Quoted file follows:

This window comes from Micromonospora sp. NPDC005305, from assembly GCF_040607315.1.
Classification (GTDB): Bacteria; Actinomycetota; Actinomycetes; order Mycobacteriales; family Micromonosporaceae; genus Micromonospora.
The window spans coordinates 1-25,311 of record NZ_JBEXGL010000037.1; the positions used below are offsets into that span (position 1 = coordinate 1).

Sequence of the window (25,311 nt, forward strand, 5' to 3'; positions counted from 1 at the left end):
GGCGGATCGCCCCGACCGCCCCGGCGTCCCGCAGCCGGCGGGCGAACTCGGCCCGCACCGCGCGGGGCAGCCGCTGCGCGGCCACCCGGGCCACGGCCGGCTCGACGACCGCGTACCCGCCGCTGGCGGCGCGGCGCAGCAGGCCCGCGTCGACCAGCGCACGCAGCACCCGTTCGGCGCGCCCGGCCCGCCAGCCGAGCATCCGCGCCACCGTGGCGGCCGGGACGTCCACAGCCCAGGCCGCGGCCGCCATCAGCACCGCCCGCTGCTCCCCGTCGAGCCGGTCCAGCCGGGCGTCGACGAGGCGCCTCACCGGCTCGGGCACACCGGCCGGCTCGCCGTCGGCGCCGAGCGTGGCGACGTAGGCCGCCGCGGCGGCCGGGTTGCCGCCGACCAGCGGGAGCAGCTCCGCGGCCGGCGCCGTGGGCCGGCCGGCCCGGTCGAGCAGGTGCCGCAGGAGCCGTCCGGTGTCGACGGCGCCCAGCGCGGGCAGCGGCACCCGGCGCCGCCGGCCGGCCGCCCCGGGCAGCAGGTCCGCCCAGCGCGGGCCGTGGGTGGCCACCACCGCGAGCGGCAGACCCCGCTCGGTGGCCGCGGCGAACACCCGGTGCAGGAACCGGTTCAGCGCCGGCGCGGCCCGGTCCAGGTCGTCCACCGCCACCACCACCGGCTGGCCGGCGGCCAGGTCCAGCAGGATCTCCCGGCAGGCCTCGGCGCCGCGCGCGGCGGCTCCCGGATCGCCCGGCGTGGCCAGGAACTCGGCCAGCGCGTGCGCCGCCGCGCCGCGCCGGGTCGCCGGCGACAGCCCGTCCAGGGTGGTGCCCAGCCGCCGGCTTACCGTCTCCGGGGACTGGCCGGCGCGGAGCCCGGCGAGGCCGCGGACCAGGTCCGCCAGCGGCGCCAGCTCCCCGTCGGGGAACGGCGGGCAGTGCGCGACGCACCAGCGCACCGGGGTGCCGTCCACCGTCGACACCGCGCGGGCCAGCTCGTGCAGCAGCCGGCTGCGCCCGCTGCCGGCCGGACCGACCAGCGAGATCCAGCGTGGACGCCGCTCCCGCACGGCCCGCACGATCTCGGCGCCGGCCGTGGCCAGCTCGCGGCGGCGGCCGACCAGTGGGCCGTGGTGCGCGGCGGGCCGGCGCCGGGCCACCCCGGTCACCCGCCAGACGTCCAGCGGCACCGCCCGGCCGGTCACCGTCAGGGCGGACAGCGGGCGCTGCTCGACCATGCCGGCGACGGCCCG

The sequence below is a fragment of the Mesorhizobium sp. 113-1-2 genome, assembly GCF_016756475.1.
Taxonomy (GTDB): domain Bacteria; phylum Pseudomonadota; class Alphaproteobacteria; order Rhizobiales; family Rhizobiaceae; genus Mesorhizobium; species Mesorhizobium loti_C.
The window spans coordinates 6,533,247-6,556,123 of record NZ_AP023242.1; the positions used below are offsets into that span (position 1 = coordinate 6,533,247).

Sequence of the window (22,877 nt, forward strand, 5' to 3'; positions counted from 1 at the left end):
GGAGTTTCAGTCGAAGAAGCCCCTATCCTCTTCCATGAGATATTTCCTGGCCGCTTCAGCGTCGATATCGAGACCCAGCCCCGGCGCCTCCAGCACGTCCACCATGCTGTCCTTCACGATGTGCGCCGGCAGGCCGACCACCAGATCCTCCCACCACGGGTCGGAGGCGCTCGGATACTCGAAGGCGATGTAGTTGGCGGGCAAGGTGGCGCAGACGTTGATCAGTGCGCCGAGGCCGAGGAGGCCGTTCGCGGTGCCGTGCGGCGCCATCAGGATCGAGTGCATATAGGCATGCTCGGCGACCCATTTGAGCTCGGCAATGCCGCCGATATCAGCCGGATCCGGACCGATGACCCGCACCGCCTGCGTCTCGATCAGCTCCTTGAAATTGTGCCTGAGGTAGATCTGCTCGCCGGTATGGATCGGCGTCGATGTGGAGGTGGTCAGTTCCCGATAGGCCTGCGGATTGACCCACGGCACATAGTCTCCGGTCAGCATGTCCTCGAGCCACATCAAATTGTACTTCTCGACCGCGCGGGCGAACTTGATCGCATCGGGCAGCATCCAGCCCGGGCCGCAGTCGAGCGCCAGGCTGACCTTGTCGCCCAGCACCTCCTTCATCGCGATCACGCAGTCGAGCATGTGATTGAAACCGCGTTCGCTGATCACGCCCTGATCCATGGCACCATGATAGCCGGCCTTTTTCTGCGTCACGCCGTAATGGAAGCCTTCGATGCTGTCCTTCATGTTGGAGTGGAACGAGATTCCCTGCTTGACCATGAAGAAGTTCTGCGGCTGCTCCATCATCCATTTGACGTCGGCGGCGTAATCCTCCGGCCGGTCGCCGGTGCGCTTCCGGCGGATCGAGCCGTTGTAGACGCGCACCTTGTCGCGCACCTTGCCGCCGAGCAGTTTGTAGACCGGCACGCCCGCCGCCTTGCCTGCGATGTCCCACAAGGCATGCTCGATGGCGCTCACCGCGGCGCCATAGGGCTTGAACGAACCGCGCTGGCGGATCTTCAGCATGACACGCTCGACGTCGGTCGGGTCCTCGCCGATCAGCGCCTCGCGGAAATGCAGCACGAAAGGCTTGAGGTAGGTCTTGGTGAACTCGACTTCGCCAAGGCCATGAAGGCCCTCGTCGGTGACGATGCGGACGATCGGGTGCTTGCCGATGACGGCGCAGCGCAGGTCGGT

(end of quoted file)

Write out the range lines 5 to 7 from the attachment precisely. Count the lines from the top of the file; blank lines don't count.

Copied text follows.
GGCGGATCGCCCCGACCGCCCCGGCGTCCCGCAGCCGGCGGGCGAACTCGGCCCGCACCGCGCGGGGCAGCCGCTGCGCGGCCACCCGGGCCACGGCCGGCTCGACGACCGCGTACCCGCCGCTGGCGGCGCGGCGCAGCAGGCCCGCGTCGACCAGCGCACGCAGCACCCGTTCGGCGCGCCCGGCCCGCCAGCCGAGCATCCGCGCCACCGTGGCGGCCGGGACGTCCACAGCCCAGGCCGCGGCCGCCATCAGCACCGCCCGCTGCTCCCCGTCGAGCCGGTCCAGCCGGGCGTCGACGAGGCGCCTCACCGGCTCGGGCACACCGGCCGGCTCGCCGTCGGCGCCGAGCGTGGCGACGTAGGCCGCCGCGGCGGCCGGGTTGCCGCCGACCAGCGGGAGCAGCTCCGCGGCCGGCGCCGTGGGCCGGCCGGCCCGGTCGAGCAGGTGCCGCAGGAGCCGTCCGGTGTCGACGGCGCCCAGCGCGGGCAGCGGCACCCGGCGCCGCCGGCCGGCCGCCCCGGGCAGCAGGTCCGCCCAGCGCGGGCCGTGGGTGGCCACCACCGCGAGCGGCAGACCCCGCTCGGTGGCCGCGGCGAACACCCGGTGCAGGAACCGGTTCAGCGCCGGCGCGGCCCGGTCCAGGTCGTCCACCGCCACCACCACCGGCTGGCCGGCGGCCAGGTCCAGCAGGATCTCCCGGCAGGCCTCGGCGCCGCGCGCGGCGGCTCCCGGATCGCCCGGCGTGGCCAGGAACTCGGCCAGCGCGTGCGCCGCCGCGCCGCGCCGGGTCGCCGGCGACAGCCCGTCCAGGGTGGTGCCCAGCCGCCGGCTTACCGTCTCCGGGGACTGGCCGGCGCGGAGCCCGGCGAGGCCGCGGACCAGGTCCGCCAGCGGCGCCAGCTCCCCGTCGGGGAACGGCGGGCAGTGCGCGACGCACCAGCGCACCGGGGTGCCGTCCACCGTCGACACCGCGCGGGCCAGCTCGTGCAGCAGCCGGCTGCGCCCGCTGCCGGCCGGACCGACCAGCGAGATCCAGCGTGGACGCCGCTCCCGCACGGCCCGCACGATCTCGGCGCCGGCCGTGGCCAGCTCGCGGCGGCGGCCGACCAGTGGGCCGTGGTGCGCGGCGGGCCGGCGCCGGGCCACCCCGGTCACCCGCCAGACGTCCAGCGGCACCGCCCGGCCGGTCACCGTCAGGGCGGACAGCGGGCGCTGCTCGACCATGCCGGCGACGGCCCG

The sequence below is a fragment of the Mesorhizobium sp. 113-1-2 genome, assembly GCF_016756475.1.
Taxonomy (GTDB): domain Bacteria; phylum Pseudomonadota; class Alphaproteobacteria; order Rhizobiales; family Rhizobiaceae; genus Mesorhizobium; species Mesorhizobium loti_C.